Kayla Sikora, left, director of Augusta Adult and Community Education, and Shirley Wright, executive director of Maine Adult Education Association. Submitted photo

Kayla Sikora, director of Augusta Adult and Community Education and Shirley Wright, executive director of Maine Adult Education Association, presented at the 131st Legislative Committee on Education and Cultural Affairs on Feb. 1.

They discussed the importance of Maine adult education programming, and provided the information below to Sen. Joseph Rafferty and Rep. Michael Brennan, co-chairs of the committee and committee members.

Maine Adult Education Programs, of which there are 70 across the state, are committed to meeting the educational, training and life-long learning needs of Maine’s adults by offering excellently designed, cost-effective academic, workforce training and enrichment classes across the state of Maine, according to a news release from Sikora.

Adult education programs are equipped to do the following:

• Design, implement, monitor individualized learning plans;

• provide basic literacy;


• offer classes for English language learning;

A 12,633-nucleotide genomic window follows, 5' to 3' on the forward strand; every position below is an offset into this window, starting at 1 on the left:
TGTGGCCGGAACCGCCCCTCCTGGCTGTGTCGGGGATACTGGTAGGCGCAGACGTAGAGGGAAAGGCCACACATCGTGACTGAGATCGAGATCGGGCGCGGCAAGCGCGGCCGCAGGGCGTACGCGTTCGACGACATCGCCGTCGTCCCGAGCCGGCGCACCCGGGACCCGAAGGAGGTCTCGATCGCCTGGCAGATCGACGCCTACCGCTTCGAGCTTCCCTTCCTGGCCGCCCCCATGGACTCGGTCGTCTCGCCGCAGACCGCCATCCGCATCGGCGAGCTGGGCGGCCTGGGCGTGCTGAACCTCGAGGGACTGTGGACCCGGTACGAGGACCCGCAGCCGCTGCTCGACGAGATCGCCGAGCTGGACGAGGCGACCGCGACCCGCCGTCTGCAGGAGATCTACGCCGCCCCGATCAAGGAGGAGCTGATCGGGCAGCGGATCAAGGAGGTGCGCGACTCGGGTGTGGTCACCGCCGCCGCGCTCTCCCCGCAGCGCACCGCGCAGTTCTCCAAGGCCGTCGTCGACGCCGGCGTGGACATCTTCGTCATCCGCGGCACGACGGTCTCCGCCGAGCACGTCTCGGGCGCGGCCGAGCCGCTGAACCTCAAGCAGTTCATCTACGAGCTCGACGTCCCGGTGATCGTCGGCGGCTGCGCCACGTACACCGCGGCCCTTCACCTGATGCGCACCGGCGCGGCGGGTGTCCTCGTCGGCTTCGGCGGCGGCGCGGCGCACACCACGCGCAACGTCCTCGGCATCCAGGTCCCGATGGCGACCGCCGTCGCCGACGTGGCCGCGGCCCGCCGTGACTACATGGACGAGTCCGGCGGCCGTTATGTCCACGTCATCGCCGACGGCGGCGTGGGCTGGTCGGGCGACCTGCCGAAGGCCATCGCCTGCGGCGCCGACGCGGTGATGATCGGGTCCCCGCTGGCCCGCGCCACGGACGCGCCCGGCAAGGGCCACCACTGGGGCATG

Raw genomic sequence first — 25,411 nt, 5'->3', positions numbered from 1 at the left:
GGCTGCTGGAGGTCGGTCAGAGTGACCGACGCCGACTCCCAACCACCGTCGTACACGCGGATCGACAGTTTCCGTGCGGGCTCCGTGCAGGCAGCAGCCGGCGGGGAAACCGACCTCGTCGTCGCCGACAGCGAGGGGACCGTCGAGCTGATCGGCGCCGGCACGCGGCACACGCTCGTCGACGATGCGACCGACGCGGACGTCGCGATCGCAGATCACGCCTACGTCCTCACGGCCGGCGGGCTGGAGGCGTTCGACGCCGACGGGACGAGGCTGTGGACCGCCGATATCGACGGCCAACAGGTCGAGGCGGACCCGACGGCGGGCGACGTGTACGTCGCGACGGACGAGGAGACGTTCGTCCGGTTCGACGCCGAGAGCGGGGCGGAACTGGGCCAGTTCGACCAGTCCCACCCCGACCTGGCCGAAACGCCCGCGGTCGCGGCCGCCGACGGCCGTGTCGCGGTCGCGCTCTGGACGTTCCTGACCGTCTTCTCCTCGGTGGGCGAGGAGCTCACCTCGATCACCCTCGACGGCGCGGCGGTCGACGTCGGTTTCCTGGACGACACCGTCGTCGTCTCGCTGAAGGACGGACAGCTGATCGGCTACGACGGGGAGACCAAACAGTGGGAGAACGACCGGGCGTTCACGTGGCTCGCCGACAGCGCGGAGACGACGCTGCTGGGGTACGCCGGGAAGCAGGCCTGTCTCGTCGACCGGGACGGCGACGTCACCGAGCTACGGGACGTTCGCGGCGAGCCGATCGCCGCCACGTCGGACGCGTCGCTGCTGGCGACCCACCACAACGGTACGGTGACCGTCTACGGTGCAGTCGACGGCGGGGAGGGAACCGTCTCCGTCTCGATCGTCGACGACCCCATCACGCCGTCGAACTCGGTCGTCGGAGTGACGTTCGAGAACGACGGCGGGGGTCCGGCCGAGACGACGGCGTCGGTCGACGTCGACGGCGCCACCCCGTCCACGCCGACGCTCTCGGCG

• teach digital literacy (in partnership with the National Digital Equity Center);

• offer high school completion (HiSET or high school diploma);

• support and academic training to prepare for success in post-secondary education and training; and

• provide certificate programs that are cost effective (lower priced than other entities) for many high need sectors including CNA, CRMA, CDL and EMT.

Sikora and Wright gave an overview of the areas lacking in adult education, like funding, and request that full funding be restored to adult education. Programs lose a percentage of their calculated subsidy reimbursement because there are not enough state dollars to pay the full amount.


According to the Barbara Bush Foundation, roughly 54 percent of Americans earn and do less than they could and should because they simply can’t read at a basic level. One in five adults struggles to read basic sentences.

They said they were honored to attend this orientation for the Education Committee and left them with this thought — Adult education is the bridge to obtaining a high school credential and then making the journey to training and education beyond high school a successful one for many of Maine’s adults who lack the necessary academic and or personal skills to make that happen. Adequate and sustained funding will be needed for programs to be able to meet the needs of Maine’s learners and to help them all succeed.



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